February 27, 2008

Canadian Army Reserve conducts exercise at Fort Pickett

By Maj. Cotton Puryear
Virginia Guard Public Affairs

A U.S. Army Soldier from Charlie Company, 3rd Battalion, 172nd Infantry Regiment (Mountain), New Hampshire National Guard receives instruction from Sgt. Joe Plichie while participating in military operations on urban terrain training during operation Southbound Trooper VIII on Fort Pickett, Va., Feb. 16, 2008. (U.S. Army photo by Staff Sgt. William Newman).

FORT PICKETT, Va. — Soldiers from the Canadian Army Reserve conducted a major field training exercise at the Virginia National Guard Maneuver Training Center at Fort Pickett Feb. 22. The training exercise was part of Exercise Southbound Trooper VIII and involved Soldiers from the 36 Canadian Brigade Group from Nova Scotia and Prince Edward Island.

Training with the Canadians were Soldiers from the New Hampshire National Guard. The training exercise simulated a peacekeeping operation in Afghanistan with approximately 300 Soldiers conducting a cordon and search operation near a simulated village. The mission of the Soldiers was to find and cease the operation of a bomb maker who has been targeting friendly forces near the village. 

Canadian Forces assigned to Task Force 36, Princess Louise Fusiliers establish an observation post during Operation Southbound Trooper VIII on Fort Pickett, Va., Feb. 22, 2008. The operation is an integrated, joint and combined training exercise with U.S. forces. (U.S. Army photo by Staff Sgt. William Newman)

The purpose of the Exercise Southbound Trooper is to prepare Canadian Army Reserve Soldiers for possible mobilization and deployment to Afghanistan. The selection of Fort Pickett for the training is to give Canadian Soldiers the chance to train in a coalition environment where they conduct operations with forces from the United States.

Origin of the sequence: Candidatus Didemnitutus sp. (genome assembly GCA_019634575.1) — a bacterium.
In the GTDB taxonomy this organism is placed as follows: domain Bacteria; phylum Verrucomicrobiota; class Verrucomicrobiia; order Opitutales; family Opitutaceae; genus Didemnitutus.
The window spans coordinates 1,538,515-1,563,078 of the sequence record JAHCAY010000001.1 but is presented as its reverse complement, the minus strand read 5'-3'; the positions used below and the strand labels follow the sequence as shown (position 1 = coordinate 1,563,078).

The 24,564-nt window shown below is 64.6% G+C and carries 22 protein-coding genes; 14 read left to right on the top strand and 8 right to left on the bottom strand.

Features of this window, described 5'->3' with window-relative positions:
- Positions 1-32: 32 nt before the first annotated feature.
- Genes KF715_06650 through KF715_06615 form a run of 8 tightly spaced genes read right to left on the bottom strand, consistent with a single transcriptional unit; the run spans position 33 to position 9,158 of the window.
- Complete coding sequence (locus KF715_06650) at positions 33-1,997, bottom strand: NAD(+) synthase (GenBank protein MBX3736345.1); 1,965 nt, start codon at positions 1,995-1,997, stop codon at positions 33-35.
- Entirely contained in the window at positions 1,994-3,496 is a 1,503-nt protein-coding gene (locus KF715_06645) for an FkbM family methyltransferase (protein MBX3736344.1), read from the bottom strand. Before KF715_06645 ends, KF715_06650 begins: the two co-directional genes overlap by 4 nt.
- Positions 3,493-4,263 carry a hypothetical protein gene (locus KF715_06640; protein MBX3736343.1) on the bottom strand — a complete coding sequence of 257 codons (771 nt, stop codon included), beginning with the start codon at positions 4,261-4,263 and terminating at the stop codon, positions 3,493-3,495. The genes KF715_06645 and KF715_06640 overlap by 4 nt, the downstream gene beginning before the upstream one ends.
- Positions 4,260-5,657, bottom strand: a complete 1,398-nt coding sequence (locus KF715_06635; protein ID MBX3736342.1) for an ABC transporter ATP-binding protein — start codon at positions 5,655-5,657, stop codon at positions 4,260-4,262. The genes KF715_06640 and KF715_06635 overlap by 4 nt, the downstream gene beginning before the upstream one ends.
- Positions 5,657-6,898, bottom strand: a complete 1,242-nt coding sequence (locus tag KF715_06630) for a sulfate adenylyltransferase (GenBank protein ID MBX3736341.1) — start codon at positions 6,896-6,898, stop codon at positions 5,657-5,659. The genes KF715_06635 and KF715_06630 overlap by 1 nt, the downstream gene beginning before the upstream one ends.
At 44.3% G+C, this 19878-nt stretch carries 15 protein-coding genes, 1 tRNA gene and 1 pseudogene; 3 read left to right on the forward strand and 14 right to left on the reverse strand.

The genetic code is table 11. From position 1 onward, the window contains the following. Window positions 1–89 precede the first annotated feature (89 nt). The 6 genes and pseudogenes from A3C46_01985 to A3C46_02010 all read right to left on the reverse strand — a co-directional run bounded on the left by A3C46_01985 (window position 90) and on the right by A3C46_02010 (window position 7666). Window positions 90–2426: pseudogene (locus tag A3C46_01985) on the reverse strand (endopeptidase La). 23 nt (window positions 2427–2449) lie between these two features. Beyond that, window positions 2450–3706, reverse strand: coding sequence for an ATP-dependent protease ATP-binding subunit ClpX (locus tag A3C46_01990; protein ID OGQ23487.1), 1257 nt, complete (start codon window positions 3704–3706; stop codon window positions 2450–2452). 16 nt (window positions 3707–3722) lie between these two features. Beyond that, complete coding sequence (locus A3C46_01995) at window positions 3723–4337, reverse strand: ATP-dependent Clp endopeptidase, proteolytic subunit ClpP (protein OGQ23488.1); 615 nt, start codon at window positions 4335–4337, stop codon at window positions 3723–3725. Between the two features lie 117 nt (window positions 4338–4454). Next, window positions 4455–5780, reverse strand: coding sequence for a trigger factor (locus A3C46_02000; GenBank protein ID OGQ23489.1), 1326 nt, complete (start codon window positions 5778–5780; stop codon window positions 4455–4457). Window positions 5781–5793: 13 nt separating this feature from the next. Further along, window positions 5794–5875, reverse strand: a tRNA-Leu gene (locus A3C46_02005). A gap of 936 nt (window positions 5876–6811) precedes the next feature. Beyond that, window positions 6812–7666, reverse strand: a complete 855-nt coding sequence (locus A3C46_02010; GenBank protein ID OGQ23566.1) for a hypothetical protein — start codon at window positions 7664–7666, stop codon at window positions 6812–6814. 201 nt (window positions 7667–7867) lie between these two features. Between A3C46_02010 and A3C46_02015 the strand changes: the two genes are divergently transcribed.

Conducted annually in the United States since 2000, Southbound Trooper continuously grows in size. Initially conducted at Fort Indiantown Gap, Pa., Southbound Trooper moved to Fort Pickett in 2001 for the MTC's unique aviation training opportunities.

"Coming to Fort Pickett gives us a training opportunity we can't get anywhere else," said Capt. Ron Kronstein, a public affairs officer with the 36 Canadian Brigade Group. "We get great cooperation here; the facilities are first rate, and we get the opportunity to operate with American Soldiers and aircraft from both the United States Army and Navy just like we would in Afghanistan."

U.S. Army Soldiers from Charlie Company, 3rd Battalion, 172nd Infantry Regiment (Mountain), New Hampshire National Guard practice room-clearing techniques during Exercise Southbound Trooper VIII on Fort Pickett, Va., Feb. 17, 2008. (U.S. Army photo by Staff Sgt. William Newman)

Out of the approximately 300 Canadian Reserve Soldiers taking part in the training exercise, approximately 40 to 50 are veterans from Canadian operations in Afghanistan, Kronstein said. Canada currently has approximately 2,500 personnel serving in Afghanistan in the Kandahar Province.

The 36 Canadian Brigade Group consists of mostly light infantry Soldiers but also has engineers, military intelligence, signal, military police and civil affairs personnel.

The training area being used for the exercise is named "Cherry Village" in honor of Staff Sgt. Craig Cherry, a Virginia National Guard Soldier who was killed in action in Afghanistan Aug. 7, 2004. Cherry was a member of the 3rd Battalion, 116th Infantry Regiment headquartered in Winchester.

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